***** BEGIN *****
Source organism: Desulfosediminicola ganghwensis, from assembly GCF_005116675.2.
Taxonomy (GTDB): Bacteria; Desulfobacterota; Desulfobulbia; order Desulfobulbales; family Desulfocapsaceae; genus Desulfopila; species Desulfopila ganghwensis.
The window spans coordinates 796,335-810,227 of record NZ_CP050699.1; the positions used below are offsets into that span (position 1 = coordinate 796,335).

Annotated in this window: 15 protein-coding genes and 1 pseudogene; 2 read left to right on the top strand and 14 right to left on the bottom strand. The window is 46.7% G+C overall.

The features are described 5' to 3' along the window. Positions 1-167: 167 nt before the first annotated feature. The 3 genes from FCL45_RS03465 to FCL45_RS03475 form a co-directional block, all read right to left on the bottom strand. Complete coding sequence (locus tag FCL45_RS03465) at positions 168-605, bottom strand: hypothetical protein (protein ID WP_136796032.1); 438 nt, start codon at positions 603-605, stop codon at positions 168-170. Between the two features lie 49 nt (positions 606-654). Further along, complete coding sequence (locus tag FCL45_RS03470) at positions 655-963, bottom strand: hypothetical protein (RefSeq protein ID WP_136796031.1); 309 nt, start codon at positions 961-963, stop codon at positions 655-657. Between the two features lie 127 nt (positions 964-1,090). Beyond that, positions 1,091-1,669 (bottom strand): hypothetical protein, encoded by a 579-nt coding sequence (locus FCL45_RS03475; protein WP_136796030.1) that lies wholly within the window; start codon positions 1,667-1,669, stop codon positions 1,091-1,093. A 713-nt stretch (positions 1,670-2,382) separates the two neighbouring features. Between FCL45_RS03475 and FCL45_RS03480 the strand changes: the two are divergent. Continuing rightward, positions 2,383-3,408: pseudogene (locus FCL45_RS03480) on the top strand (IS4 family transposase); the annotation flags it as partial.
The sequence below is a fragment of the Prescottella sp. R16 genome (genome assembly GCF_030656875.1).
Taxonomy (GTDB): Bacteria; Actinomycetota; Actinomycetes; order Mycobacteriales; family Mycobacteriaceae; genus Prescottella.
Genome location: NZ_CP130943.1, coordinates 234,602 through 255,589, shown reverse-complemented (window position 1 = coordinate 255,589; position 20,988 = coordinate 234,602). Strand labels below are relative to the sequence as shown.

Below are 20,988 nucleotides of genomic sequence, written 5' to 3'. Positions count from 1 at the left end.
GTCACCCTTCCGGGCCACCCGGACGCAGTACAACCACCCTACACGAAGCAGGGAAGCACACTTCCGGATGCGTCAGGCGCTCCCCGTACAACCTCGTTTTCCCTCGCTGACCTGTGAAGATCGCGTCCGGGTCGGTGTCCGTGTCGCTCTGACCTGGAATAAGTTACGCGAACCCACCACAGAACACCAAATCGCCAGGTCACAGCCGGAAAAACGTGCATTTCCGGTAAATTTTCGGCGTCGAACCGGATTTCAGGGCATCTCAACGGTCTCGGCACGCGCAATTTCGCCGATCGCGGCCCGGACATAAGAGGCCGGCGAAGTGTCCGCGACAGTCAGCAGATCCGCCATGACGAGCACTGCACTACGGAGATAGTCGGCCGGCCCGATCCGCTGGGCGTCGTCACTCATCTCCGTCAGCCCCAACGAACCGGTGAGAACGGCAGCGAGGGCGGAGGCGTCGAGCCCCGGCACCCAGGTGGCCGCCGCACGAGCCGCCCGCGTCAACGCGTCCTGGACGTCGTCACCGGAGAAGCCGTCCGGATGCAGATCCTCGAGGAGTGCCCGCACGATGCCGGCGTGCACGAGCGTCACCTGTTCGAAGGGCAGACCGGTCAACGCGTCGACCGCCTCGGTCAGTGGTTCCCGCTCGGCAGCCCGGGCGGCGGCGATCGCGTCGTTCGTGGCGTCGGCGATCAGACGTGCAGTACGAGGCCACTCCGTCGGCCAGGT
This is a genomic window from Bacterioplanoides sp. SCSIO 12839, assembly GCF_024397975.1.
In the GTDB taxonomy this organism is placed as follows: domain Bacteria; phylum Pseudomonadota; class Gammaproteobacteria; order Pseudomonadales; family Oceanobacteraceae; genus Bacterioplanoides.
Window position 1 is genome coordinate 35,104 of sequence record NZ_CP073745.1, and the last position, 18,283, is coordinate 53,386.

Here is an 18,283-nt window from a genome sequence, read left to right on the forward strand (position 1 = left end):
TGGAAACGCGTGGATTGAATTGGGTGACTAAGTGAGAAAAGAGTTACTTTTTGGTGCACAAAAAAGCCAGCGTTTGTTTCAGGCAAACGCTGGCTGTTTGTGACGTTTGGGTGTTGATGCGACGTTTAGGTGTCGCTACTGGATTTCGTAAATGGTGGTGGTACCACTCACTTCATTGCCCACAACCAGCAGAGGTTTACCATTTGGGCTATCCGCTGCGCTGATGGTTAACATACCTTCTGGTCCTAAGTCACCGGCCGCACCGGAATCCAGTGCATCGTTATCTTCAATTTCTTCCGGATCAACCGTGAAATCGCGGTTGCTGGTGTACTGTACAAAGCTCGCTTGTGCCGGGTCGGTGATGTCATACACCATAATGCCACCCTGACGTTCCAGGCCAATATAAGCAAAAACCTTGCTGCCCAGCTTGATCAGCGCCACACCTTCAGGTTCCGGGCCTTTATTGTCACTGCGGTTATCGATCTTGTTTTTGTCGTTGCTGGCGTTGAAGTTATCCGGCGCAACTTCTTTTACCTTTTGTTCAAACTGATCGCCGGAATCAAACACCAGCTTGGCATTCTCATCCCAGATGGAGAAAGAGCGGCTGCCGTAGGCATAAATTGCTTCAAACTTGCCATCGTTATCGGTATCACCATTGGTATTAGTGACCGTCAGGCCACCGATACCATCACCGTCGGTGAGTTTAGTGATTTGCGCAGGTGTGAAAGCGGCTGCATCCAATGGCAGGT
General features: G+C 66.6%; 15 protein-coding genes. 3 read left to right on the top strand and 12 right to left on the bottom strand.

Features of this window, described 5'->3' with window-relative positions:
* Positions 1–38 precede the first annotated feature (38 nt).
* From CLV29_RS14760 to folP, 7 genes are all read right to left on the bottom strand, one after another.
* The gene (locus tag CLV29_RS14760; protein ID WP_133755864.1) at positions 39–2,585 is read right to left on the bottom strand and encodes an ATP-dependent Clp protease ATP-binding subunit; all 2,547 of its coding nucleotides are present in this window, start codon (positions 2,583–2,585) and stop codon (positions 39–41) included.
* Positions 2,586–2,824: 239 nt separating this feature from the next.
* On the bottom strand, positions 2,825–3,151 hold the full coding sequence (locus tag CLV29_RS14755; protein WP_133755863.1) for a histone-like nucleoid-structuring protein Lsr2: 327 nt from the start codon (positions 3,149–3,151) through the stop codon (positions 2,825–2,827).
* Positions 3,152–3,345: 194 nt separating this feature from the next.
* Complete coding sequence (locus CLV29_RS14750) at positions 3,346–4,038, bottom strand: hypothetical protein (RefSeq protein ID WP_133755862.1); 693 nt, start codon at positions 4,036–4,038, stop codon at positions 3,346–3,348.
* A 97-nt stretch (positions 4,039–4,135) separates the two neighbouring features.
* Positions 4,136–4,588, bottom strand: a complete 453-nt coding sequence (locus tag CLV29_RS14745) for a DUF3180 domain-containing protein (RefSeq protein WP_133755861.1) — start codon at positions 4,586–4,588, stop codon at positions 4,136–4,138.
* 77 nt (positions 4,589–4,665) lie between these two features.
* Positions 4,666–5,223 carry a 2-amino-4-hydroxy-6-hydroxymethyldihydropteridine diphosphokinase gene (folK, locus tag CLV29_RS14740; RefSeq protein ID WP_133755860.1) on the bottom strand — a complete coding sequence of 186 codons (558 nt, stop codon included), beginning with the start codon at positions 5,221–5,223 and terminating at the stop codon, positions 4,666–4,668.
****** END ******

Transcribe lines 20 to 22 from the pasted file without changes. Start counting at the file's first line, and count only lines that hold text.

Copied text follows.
* The gene (locus tag CLV29_RS14760; protein ID WP_133755864.1) at positions 39–2,585 is read right to left on the bottom strand and encodes an ATP-dependent Clp protease ATP-binding subunit; all 2,547 of its coding nucleotides are present in this window, start codon (positions 2,583–2,585) and stop codon (positions 39–41) included.
* Positions 2,586–2,824: 239 nt separating this feature from the next.
* On the bottom strand, positions 2,825–3,151 hold the full coding sequence (locus tag CLV29_RS14755; protein WP_133755863.1) for a histone-like nucleoid-structuring protein Lsr2: 327 nt from the start codon (positions 3,149–3,151) through the stop codon (positions 2,825–2,827).